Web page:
Mentally healthy: Transform your life by renewing your mind

The digital art piece was created Jan. 19, 2022 to bring awareness to the mental health resources available to the service members, families, and civilians of U.S. Army Garrison Humphreys.
The digital art piece was created Jan. 19, 2022 to bring awareness to the mental health resources available to the service members, families, and civilians of U.S. Army Garrison Humphreys.

Mentally healthy: Transform your life by renewing your mind

by Sgt. Courtney Davis
USAG Humphreys

CAMP HUMPHREYS, Republic of Korea – U.S. Army Garrison Humphreys, along with military communities around the world, continues to cope with the impacts of the coronavirus pandemic, in addition to the daily demands of work and home life. Three mental health programs on Camp Humphreys recently shared their current and upcoming resources and prevention programs that can help Humphreys community members keep a healthy state of mind, because stress is inevitable and asking for help keeps you strong.

“Mental health is considered a medical need like going to the dentist. If you had a toothache, would you not go to the dentist right away? Seek medical treatment and take care of the problem? Mental health needs are just a normal part of life. We may encounter stress or frustration or crisis. We can’t control how the stressors enter our life, but we can change how we look at asking for help,” said Olivia Bourke, a Family Advocacy Program specialist with the U.S. Army Garrison Humphreys Army Community Service office.

On Camp Humphreys, there are programs and resources to help families, service members, civilians, and retirees overcome their stressors to keep them in the best state of mind. Military and Family Life Counselors are a great way to start. MFLCs are licensed social workers and therapists who provide individual and group sessions for service members and their families.

“The great thing about having those MFLCs available is you can come into ACS and see anyone of our rotational providers and they won’t document in your medical records, so there is a bit of confidentiality,” said Bourke, a Louisville, Kentucky, native. “I like to tell folks if you just need to talk to someone that is a great place to start.”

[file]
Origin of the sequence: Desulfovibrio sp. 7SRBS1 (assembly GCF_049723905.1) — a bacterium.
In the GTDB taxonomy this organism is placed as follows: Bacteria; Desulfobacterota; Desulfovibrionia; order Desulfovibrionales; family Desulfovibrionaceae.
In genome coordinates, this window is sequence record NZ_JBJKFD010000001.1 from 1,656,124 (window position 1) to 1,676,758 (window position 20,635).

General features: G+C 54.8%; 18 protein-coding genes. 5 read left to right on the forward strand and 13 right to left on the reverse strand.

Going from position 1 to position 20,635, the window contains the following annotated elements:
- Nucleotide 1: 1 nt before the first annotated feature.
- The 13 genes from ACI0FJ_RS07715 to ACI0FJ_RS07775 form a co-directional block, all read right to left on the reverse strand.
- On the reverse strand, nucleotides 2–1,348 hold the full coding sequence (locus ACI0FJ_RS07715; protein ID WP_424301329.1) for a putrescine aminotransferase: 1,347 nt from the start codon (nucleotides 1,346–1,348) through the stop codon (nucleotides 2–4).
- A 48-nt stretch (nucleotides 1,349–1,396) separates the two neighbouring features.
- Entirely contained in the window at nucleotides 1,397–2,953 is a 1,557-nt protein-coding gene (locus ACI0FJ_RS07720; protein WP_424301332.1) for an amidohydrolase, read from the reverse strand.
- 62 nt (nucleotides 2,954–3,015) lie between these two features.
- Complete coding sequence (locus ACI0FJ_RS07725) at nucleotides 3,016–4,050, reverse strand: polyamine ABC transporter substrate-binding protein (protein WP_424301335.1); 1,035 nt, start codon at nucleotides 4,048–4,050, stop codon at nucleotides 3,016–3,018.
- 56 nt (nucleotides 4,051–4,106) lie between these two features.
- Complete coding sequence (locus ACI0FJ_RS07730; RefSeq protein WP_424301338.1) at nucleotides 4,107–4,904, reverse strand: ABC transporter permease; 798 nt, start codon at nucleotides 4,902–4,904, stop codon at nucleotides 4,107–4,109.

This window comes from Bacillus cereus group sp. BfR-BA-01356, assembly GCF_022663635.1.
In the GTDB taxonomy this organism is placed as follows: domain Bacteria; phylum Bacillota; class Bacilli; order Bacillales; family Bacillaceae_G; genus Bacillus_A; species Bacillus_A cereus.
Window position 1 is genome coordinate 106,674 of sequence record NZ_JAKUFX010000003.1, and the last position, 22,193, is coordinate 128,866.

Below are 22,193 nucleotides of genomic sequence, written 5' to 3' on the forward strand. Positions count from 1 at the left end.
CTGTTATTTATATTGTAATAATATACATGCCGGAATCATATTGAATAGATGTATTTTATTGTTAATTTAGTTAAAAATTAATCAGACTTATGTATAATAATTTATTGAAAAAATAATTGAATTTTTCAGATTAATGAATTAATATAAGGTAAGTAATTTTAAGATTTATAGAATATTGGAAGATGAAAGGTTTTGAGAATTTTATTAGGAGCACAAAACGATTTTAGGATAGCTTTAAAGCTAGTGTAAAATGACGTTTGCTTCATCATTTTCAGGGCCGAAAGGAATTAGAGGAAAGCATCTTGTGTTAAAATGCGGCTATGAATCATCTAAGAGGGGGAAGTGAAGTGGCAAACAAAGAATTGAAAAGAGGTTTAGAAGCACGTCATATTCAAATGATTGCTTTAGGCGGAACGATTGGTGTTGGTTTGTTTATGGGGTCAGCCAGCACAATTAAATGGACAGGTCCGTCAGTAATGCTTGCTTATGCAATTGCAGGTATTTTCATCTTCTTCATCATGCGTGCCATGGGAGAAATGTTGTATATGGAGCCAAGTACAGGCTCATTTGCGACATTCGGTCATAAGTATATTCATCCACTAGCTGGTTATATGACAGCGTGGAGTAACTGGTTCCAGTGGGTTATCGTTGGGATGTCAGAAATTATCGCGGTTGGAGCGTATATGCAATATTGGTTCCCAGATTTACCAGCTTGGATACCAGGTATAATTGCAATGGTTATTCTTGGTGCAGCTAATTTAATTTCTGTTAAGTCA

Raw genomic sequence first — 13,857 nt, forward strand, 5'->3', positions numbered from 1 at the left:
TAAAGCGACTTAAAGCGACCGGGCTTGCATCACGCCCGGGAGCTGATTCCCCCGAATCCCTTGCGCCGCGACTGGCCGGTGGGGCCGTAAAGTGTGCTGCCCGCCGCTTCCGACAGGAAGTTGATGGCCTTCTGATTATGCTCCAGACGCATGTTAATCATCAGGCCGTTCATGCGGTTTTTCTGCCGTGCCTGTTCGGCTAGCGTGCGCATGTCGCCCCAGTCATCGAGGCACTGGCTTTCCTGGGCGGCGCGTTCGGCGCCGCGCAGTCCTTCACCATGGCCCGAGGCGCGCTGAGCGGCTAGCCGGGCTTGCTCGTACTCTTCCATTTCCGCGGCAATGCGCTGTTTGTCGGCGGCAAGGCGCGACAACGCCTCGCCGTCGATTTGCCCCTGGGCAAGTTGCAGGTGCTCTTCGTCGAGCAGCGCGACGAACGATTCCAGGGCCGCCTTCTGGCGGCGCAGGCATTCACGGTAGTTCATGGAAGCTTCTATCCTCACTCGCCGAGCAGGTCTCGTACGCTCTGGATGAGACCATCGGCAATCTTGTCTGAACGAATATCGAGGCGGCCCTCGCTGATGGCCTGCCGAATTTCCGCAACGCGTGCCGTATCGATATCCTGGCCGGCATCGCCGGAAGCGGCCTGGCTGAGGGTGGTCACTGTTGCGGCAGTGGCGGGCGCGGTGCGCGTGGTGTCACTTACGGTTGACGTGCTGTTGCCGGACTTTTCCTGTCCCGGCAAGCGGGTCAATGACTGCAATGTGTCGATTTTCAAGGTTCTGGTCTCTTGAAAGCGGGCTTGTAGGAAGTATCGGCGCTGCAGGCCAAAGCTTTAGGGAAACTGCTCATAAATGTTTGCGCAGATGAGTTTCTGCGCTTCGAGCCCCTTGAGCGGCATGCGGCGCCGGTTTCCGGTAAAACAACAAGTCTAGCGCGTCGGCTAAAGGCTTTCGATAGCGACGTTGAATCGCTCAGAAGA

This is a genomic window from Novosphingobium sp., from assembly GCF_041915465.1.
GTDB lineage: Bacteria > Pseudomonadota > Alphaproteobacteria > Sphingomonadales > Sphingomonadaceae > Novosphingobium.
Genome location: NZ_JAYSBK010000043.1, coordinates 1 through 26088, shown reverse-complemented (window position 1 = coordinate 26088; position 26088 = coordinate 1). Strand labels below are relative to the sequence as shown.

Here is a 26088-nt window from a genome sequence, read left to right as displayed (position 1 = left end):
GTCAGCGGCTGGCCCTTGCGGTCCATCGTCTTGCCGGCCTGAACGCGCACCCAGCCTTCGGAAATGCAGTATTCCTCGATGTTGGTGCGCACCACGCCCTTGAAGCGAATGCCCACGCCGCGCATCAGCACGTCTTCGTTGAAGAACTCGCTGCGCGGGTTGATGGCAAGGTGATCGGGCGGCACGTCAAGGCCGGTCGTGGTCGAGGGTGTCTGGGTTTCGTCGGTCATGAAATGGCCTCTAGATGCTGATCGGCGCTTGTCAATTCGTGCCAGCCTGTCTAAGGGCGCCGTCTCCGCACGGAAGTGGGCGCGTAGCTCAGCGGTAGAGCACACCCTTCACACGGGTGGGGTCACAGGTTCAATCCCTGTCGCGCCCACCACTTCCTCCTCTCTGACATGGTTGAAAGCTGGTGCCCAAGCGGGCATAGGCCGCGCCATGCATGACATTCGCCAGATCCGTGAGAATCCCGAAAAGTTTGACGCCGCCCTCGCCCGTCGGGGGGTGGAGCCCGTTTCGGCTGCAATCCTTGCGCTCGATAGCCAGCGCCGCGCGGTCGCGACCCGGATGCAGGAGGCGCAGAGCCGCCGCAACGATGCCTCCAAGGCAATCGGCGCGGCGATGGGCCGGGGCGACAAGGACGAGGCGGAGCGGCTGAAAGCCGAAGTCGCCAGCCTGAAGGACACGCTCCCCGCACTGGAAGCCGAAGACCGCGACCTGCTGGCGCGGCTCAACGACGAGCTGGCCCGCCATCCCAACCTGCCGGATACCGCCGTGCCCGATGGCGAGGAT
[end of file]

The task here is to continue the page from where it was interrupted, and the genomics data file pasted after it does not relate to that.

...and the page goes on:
In addition to rotational MFLCs, many units on Camp Humphreys have an embedded MFLC who specifically provides support to them, Bourke added. The MFLC roster is readily available at ACS as well as on the USAG Humphreys ACS Facebook page.

Maybe communicating your feelings and thoughts is difficult to do, so resources like the Family Advocacy Program can provide you with the tools to unclutter your mind and release your thoughts in a healthy manner.

“We really work to build up families with the tools for parenting or with couples communication or trying to understand how to better communicate with their partner or with their friends, so those are pretty good resources our team provides,” said Bourke. “Within the FAP, we want to build strong families to help our Soldiers – whether they are married or single – sort of build up those prevention tools so they can deal with their stress or what’s going on with their lives in a healthy way.”

When you need to take a knee and receive help beyond what an MFLC, chaplain, or the FAP can do, you can receive a referral from your counselor or you can refer yourself to the behavioral health clinic. Located at Brian D. Allgood Army Community Hospital, the clinic provides inpatient and outpatient care for service members, civilians, families, and retirees.

“Our inpatient services are going to be available to everyone: GS employees, civilian contractors, command and non-command sponsored dependents, and our retirees. They can also receive emergent behavioral health services through the ER, where behavioral health providers are on call 24 hours a day,” said Maj. Cassandra Webb, deputy installation director of psychological health with 65th Medical Brigade.

“In addition, we are only able to see command sponsored and active duty service members for ongoing therapy on the outpatient side,” continued Webb, a Jackson, Mississippi, native. “We can incorporate acute services for non-command sponsored and retirees. We just won’t be able to follow-up with them regularly. Once we stabilize them for the acute services, we can then turn around and direct them towards host nation resources that are available.”